KOTA KINABALU: Exotic wildlife meats including protected species are being sold openly at a market in Sabah's interior Nabawan town about 200km from Sabah's capital.
"We received pictures from the public showing protected species slaughtered and sold in a tamu (open market) in the district of Nabawan," said Sabah Wildlife Department director Datuk Dr Laurentius Ambu.
He added the protected species included binturong, common palm civet, banded palm civet, Malay civet, sambar deer, porcupine and blood python.
"These species are definitely hunted from forest reserves and national parks where hunting is totally prohibited," he said.
Ambu said his department would take full action against those responsible as such acts was "unacceptable".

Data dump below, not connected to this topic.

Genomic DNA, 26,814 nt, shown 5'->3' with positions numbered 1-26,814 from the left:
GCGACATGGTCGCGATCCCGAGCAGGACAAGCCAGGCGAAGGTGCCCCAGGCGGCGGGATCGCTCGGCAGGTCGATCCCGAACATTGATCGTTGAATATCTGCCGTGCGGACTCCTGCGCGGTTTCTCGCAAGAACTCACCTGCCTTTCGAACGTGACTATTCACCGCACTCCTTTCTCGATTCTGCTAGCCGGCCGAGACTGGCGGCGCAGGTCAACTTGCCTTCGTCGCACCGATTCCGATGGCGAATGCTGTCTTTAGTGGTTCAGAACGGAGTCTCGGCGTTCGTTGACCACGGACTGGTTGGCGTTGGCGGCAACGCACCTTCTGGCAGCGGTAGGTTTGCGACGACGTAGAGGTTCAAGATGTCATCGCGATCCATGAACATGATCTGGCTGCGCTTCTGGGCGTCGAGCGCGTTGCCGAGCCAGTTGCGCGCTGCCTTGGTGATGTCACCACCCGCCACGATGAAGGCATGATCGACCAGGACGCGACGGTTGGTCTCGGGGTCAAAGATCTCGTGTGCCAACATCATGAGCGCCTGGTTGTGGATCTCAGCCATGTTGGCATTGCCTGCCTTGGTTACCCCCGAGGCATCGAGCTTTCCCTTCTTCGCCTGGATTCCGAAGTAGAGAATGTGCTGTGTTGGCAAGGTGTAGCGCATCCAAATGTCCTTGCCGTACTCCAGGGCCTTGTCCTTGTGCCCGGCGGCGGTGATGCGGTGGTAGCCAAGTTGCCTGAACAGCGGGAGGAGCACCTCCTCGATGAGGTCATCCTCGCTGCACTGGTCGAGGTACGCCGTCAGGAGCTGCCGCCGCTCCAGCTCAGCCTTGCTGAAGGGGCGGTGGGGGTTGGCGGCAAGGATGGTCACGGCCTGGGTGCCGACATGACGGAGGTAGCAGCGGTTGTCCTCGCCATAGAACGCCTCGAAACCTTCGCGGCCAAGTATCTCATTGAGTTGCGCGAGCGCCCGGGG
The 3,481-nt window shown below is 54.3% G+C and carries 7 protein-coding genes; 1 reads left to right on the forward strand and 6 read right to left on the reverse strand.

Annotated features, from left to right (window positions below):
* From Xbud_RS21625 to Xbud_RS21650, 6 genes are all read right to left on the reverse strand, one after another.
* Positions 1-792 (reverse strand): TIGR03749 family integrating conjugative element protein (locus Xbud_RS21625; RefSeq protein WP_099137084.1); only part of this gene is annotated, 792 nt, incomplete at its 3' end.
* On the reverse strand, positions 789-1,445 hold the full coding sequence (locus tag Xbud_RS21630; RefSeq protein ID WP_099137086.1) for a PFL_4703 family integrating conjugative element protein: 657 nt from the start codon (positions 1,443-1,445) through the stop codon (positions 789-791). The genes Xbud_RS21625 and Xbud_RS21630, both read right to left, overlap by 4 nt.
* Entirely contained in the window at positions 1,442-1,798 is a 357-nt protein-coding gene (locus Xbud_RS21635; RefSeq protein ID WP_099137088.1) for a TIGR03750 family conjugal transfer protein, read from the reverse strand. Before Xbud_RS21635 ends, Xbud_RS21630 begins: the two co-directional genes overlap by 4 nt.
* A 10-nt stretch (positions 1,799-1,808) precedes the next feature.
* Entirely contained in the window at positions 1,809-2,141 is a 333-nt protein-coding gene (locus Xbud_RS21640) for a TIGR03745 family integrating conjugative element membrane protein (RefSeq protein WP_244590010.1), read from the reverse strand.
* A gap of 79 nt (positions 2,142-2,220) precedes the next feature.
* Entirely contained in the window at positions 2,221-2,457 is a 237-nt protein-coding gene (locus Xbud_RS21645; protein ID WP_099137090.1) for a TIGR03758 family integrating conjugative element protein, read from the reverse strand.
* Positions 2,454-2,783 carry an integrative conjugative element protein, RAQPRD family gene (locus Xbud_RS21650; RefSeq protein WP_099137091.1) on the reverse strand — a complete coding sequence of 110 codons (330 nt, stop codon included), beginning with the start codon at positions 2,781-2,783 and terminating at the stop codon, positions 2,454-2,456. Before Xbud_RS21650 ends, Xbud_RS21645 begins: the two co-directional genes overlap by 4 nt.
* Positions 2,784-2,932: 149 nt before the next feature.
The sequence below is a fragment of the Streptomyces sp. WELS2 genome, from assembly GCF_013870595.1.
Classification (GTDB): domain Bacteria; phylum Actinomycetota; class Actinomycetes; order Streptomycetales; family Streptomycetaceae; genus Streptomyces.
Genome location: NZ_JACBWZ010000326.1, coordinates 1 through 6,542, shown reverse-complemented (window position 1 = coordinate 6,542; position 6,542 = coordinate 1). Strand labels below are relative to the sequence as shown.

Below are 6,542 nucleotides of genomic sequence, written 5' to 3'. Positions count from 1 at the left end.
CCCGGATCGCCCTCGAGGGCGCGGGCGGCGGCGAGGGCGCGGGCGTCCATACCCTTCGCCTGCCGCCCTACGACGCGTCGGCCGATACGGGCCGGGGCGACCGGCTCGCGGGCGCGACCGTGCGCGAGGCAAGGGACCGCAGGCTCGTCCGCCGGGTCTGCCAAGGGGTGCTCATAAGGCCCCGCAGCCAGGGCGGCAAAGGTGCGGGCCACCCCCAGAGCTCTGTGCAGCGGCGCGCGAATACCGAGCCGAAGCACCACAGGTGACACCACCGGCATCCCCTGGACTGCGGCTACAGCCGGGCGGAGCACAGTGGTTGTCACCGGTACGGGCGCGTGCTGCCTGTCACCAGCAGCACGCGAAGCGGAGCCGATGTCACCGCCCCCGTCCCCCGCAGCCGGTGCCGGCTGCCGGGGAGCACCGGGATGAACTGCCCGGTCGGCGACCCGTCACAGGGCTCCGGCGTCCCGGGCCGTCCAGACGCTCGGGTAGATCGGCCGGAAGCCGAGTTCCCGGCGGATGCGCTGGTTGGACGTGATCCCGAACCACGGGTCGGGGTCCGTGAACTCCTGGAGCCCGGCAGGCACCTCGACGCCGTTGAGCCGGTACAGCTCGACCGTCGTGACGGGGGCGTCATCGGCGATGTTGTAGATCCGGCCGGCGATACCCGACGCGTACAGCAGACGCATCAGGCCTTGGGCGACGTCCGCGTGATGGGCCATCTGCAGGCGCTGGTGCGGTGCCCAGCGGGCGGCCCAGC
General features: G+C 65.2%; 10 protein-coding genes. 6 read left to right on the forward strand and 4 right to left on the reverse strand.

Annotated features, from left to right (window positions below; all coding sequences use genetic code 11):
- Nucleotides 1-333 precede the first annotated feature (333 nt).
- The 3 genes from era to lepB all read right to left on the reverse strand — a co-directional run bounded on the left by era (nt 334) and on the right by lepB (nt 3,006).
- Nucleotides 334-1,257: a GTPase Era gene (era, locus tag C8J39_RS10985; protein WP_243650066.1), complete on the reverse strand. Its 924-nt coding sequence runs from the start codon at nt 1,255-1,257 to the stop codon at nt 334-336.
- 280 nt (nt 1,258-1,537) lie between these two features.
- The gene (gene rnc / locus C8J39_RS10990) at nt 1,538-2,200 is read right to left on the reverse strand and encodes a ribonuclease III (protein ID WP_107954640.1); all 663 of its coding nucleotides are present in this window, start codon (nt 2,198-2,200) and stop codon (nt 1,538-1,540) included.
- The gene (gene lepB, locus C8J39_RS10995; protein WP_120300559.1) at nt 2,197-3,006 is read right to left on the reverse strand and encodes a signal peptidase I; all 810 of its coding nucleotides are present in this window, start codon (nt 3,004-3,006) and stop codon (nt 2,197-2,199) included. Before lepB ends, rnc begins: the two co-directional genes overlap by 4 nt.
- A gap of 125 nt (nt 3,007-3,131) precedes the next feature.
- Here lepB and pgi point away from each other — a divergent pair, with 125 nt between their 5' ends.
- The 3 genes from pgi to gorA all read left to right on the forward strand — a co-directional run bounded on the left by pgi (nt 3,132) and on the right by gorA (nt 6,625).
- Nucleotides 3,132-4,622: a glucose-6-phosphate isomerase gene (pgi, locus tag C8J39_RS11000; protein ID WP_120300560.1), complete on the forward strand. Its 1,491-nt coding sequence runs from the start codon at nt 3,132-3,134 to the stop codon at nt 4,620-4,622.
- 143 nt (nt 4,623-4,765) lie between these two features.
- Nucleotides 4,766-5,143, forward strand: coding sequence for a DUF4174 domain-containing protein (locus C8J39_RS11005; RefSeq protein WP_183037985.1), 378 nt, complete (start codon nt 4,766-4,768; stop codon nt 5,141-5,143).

He said the bushmeat recovered would be sent to the newly opened Wildlife Health Genetic and Forensic Laboratory (WHGFL) in Kota Kinabalu to determine their species and origin.
Wildlife department assistant director Dr Sen Nathan said that there was a clear and present danger to Sabah’s wildlife as illegal hunting and poaching were happening at an unprecedented rate.
“They are fuelled by both local consumption and also by international illegal trade in wildlife,” he said.
Danau Girang Field Centre director Dr Benoit Goossens said that there was evidence of illegal hunting happening in national parks and protected forests in Sabah based on evidence captured by camera traps.
Dr Goossens also cautioned the public who hunt, handle, buy and eat bushmeat that they were not only acting against the law but also risk their lives by handling and consuming wildlife.
"Take the example of Ebola, a zoonotic and deadly disease transmitted by bushmeat, especially chimpanzees and gorillas, in central Africa, Ebola has killed thousands of people,” he said.